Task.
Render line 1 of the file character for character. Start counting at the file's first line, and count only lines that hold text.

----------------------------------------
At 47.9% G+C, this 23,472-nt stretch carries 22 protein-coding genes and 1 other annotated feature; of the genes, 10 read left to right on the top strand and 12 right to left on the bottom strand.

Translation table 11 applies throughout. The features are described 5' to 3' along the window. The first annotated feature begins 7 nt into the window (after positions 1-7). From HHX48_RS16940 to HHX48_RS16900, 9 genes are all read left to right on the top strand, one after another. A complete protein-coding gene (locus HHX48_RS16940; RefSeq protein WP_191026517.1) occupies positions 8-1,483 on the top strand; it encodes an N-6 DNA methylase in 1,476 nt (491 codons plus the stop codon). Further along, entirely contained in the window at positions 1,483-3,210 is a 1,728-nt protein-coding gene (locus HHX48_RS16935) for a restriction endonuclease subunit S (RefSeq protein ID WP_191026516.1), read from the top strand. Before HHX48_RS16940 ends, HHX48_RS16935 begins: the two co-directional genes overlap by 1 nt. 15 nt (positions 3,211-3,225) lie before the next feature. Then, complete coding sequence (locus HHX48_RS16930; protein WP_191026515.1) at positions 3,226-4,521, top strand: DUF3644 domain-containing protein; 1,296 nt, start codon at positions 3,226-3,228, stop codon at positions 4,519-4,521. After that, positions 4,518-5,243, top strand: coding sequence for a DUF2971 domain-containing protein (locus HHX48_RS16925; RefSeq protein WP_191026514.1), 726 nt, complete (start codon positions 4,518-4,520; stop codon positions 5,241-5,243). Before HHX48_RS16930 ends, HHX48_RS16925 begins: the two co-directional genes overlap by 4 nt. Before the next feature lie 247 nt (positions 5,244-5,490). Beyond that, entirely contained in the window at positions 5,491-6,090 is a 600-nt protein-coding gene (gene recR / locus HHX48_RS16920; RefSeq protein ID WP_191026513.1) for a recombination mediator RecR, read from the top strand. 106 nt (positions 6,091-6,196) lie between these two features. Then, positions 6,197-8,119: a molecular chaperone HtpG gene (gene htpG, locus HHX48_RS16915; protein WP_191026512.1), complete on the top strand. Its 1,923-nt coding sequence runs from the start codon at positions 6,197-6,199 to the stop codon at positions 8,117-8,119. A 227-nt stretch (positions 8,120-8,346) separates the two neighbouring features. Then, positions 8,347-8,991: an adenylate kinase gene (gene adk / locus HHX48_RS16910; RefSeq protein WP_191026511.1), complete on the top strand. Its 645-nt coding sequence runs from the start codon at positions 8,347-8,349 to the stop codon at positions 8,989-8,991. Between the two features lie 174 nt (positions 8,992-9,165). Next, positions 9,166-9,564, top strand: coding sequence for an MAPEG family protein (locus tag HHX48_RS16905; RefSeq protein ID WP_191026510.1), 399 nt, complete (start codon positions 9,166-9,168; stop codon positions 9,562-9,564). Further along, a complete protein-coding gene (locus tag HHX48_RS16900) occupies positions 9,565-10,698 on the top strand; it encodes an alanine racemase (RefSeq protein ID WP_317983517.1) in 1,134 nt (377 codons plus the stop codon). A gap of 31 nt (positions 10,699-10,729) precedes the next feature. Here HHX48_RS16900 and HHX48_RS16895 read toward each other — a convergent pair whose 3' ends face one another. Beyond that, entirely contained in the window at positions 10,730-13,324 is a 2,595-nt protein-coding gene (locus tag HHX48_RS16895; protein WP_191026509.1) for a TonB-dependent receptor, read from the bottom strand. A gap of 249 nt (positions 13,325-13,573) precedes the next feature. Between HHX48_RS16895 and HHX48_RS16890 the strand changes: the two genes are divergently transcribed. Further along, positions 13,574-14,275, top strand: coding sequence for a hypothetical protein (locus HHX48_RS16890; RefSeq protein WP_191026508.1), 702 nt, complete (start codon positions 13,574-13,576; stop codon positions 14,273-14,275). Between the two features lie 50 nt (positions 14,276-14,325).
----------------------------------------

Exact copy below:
At 47.9% G+C, this 23,472-nt stretch carries 22 protein-coding genes and 1 other annotated feature; of the genes, 10 read left to right on the top strand and 12 right to left on the bottom strand.